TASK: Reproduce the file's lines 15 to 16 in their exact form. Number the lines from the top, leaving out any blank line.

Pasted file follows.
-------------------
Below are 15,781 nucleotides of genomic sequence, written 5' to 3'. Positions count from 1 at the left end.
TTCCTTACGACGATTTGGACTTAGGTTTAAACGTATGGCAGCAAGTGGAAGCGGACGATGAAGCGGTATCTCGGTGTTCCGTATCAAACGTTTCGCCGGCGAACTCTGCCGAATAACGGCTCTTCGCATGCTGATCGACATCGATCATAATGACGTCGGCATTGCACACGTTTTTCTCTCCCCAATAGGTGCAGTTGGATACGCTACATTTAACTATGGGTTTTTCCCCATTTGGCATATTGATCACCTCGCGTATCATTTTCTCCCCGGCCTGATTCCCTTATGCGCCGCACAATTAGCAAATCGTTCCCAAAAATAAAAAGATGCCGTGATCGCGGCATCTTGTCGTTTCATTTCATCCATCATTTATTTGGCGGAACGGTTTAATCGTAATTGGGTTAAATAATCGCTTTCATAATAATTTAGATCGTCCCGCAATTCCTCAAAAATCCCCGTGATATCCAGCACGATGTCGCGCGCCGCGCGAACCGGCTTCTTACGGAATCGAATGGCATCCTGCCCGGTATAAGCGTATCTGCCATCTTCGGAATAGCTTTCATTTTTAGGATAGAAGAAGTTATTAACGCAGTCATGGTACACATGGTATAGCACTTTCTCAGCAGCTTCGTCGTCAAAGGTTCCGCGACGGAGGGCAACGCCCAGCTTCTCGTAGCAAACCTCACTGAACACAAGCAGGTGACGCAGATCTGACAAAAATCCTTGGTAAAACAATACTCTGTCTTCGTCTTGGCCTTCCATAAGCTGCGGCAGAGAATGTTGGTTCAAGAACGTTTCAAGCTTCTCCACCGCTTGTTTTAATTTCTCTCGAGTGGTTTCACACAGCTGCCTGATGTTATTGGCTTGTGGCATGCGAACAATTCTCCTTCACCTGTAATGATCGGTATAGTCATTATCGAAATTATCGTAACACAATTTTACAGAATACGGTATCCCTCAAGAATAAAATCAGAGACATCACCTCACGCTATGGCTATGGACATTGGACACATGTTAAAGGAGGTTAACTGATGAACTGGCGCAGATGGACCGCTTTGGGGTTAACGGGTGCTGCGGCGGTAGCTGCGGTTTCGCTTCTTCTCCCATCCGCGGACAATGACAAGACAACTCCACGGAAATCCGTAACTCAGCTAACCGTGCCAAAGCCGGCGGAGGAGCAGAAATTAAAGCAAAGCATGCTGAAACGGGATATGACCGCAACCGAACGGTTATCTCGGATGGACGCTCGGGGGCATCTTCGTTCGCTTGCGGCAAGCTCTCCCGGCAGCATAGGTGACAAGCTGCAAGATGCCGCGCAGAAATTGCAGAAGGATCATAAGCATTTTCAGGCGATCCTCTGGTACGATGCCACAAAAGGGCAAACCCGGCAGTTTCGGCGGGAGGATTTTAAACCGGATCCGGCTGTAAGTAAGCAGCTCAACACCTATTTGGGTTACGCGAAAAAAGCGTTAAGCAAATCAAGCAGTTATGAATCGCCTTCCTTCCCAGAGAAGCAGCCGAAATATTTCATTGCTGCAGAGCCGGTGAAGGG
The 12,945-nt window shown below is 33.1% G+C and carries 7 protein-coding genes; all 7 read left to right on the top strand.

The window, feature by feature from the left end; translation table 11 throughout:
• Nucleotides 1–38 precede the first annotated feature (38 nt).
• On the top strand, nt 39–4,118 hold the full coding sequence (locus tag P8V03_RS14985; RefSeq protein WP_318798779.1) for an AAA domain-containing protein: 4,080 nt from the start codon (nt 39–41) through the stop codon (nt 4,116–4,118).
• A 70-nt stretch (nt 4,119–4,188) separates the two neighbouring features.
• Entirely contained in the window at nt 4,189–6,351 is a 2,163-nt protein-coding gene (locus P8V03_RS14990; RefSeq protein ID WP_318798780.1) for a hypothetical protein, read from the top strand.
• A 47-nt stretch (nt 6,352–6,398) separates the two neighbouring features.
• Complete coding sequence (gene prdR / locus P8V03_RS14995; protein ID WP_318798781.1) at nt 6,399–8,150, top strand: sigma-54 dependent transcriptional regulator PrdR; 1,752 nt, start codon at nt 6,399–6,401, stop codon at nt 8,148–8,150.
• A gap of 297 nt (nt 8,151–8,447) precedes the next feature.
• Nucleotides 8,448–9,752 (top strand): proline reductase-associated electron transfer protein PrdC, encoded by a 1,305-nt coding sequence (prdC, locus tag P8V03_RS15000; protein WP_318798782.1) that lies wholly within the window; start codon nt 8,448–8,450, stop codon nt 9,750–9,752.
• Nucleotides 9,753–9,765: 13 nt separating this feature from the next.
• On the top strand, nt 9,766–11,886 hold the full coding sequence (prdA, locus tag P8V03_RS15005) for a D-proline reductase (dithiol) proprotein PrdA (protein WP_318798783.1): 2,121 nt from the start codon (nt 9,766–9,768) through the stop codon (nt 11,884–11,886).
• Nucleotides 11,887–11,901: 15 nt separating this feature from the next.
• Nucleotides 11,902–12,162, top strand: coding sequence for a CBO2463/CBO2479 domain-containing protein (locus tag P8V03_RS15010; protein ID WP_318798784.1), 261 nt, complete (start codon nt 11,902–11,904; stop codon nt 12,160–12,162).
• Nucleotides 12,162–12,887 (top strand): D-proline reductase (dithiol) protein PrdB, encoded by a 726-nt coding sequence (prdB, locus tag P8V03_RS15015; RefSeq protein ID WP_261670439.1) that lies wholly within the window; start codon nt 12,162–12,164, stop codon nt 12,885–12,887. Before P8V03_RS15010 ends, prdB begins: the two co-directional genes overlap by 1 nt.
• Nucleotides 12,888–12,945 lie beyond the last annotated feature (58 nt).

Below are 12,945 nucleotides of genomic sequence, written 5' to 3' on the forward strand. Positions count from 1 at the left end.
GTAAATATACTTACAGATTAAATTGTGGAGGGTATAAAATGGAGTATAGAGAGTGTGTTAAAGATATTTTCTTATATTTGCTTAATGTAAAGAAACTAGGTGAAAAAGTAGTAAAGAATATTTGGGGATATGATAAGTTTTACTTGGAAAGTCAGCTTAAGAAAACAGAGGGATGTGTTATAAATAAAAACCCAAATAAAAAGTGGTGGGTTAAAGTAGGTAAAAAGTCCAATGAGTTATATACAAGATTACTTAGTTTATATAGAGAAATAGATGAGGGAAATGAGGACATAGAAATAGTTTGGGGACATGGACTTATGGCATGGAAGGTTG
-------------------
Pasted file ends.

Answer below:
• Nucleotides 11,887–11,901: 15 nt separating this feature from the next.
• Nucleotides 11,902–12,162, top strand: coding sequence for a CBO2463/CBO2479 domain-containing protein (locus tag P8V03_RS15010; protein ID WP_318798784.1), 261 nt, complete (start codon nt 11,902–11,904; stop codon nt 12,160–12,162).